In 1972, Ardila founded in the Universidad de los Andes an animal learning laboratory; during the same period of time existed the locally "famous" Laboratory of Experimental Psychology Watson (Vinaccia, 2003). Ruben Ardila configured the Psychology curriculum at the Universidad de los Andes including courses like Learning, Experimental Analysis of Behavior and Applied behavior analysis; in the meanwhile José Antonio Sánchez begun to work at the Universidad Católica de Colombia and initiated a psychology program based on an "experimentalist" perspective (López-López et al., 2006). Today, almost all the psychology programs in Colombia include some sort of instruction in behavior analysis and have laboratories practices that make part of basic and applied formation.
Besides the before mentioned presence of Experimental analysis of behavior and Applied behavior analysis in the Colombian universities, is worthwhile to mention this country was the place where one of the most important associations of professionals and researchers in behavior analysis was created: the Asociación Latinoamericana de Análisis y Modificación del Comportamiento (ALAMOC), founded by Ruben Ardila in 1975 (López-López et al., 2006).
In 1999, ABA International granted its support for the development of a Colombian chapter, under the presidency of Wilson López-López, leading to the creation of the Asociación Colombiana para el Avance de las Ciencias del Comportamiento.4 This organization has remained in the forefront of promoting, disseminating, and giving international visibility to behavioral analysis in general, as well as some of its applied achievements.
In Spain, one of the institutions which promoted scientific development in the early 20 th century was the Junta para la Ampliación de Estudios e Investigaciones Científicas (J.A.E.), run by Santiago Ramón y Cajal until 1934. Through a scholarship program for travel abroad, and the foundation of several laboratories, the institution facilitated the development of scientific psychology, introduced from Germany and the Wundts work. However, like in many other countries, and as was common to psychology in general, psychological research in Spain was performed by other fields, particularly those tied to medicine and education. Likewise, courses covering wholly psychological content were mostly imparted by faculties of philosophy and literature (see Carpintero, 1994).
One could say that psychologys formal induction into the Spanish academic realm begins with the creation of the Departamento de Psicología Experimental at the Consejo Superior de Investigaciones Científicas, as part of the Instituto Luis Vives de Psicología, in 1943. In 1970, the Complutense University of Madrid oversees the creation of the first Laboratory of Operant Behavior, in its faculty of philosophy and literature, as well as the Laboratory of Behavioral Psychology, in its faculty of medicine. A few years later, both were joined to configurate the Laboratorio de Conducta (Ruiz et al., 2006).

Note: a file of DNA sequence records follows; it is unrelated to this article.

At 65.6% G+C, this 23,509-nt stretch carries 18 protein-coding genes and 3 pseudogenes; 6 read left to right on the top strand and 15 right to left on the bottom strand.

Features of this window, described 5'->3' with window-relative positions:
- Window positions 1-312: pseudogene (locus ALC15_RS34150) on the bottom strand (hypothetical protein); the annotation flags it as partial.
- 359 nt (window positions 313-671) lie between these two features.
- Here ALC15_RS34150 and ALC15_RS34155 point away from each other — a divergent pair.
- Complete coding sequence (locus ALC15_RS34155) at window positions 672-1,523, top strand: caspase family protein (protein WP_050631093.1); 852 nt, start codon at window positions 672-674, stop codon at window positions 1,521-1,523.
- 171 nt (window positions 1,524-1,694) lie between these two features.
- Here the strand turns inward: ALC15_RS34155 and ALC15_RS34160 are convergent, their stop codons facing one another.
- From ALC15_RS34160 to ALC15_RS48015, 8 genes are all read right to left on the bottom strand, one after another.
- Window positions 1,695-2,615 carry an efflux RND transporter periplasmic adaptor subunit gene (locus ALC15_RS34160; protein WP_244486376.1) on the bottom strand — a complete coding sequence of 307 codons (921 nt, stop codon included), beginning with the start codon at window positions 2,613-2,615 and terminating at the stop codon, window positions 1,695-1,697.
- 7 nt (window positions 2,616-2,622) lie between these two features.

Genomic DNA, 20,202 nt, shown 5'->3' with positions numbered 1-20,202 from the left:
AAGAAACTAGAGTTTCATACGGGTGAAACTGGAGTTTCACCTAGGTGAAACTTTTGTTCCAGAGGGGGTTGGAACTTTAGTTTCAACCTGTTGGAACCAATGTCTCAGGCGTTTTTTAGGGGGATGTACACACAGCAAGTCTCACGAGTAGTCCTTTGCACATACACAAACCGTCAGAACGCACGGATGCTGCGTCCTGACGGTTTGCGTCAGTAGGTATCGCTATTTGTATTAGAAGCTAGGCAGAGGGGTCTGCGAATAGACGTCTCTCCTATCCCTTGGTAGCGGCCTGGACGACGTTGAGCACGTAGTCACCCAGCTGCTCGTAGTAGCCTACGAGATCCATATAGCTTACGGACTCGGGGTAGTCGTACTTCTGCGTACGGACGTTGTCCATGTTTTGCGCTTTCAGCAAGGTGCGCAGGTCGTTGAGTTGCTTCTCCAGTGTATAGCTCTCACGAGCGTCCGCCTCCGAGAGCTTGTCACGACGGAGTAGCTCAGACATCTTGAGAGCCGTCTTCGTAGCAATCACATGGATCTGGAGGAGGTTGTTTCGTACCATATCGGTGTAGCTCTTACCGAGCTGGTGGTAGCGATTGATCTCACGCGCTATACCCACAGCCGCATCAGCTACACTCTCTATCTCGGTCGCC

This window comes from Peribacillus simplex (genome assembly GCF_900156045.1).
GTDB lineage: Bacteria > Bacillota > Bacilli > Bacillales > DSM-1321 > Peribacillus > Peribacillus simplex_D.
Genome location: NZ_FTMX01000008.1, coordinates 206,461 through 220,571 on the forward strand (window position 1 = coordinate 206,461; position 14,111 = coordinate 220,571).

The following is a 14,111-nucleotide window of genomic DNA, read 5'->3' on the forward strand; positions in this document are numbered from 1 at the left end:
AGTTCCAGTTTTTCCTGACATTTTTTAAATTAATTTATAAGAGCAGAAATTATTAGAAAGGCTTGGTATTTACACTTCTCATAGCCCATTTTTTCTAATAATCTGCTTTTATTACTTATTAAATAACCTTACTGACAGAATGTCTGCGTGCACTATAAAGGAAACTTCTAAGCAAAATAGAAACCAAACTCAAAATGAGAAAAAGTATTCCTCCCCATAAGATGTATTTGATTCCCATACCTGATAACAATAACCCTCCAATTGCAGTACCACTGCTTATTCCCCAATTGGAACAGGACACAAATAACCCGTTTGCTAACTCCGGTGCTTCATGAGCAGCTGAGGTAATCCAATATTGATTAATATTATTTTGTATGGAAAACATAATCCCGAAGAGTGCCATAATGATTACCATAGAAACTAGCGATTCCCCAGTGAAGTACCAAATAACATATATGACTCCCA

In 1980, the government approved a law that allowed for an independent Spanish degree in psychology, with a curriculum programmed over five years for the achievement of a Master of Arts degree in psychology. During the early 80s, one could note the existence of at least four laboratories of animal behavior at different universities: Universidad Autónoma de Barcelona, Universidad Complutense de Madrid, Universidad Autónoma de Madrid, and Universidad de Granada. This allowed for the formation of research groups run by notable scholars, which published their findings through international journals. Thanks to their educational efforts, these laboratories went on to become true centers for the formation of future experimental psychologists (see Carpintero, 1994).
In the case of Mexico, the Xalapa project experience is exemplary. In the late sixties, in the city of Xalapa, Florente López established a center for special training and education; it was founded the first masters program in behavior modification, followed by the realization of the first Symposium on Behavior Modification. In later years the Masters degree in psychology was established, thanks to the efforts of Emilio Ribes and Víctor Alcaraz (see Martínez, 2006). With all these achievements, the Universidad Veracruzana in the city of Xalapa became the most important place for the Experimental analysis of behavior in Mexico. Not only were courses dictated on the mechanisms for behavioral modification, but administrative projects were developed to create laboratories and research programs. Subsequently, during a decentralizing policy implementation, the head offices of the Universidad Nacional Autónoma de México (UNAM) in Iztacala set into motion and innovative academic plan, which included a modular curriculum design based on three axis: Theoretic Module, Experimental Module, and Applied Module. This design included a curricular arrangement which strongly favored a psychological formation based on the principles of objective science and experimental procedures. Consequently, the Iztacala project not only promoted further enhancement for numerous scholastic enthusiasts, but also attracted professors, from various Latin American countries, who were enduring the turmoil of armed conflicts in their respective nations. Similarly, the UNAM was visited and assessed by important professors of international renown, such as Schoenfeld, Bijou, and Kantor, among others.
In Peru, the experimental analysis of behavior has been present in numerous universities, in the form of mandatory and/or elective courses within the curricular structure of its schools of psychology. Among these, we have: Universidad Nacional Mayor de San Marcos, Universidad Inca Garcilazo de la Vega, Universidad Martín de Porres, Universidad Federico Villareal, Pontifica Universidad Católica de Perú, Universidad Ricardo Palma, Universidad de Lima, Universidad San Agustín, Universidad Privada de Chiclayo, Universidad Particular Andina del Cuzco, and Universidad Cayetano Heredia, the last of which being the only to provide an eminently behaviorist formation. That country has seen the establishment of numerous organizations and associations which share a common focus in behavioral analysis. Among these, the following stand out (Benites Morales, 2006):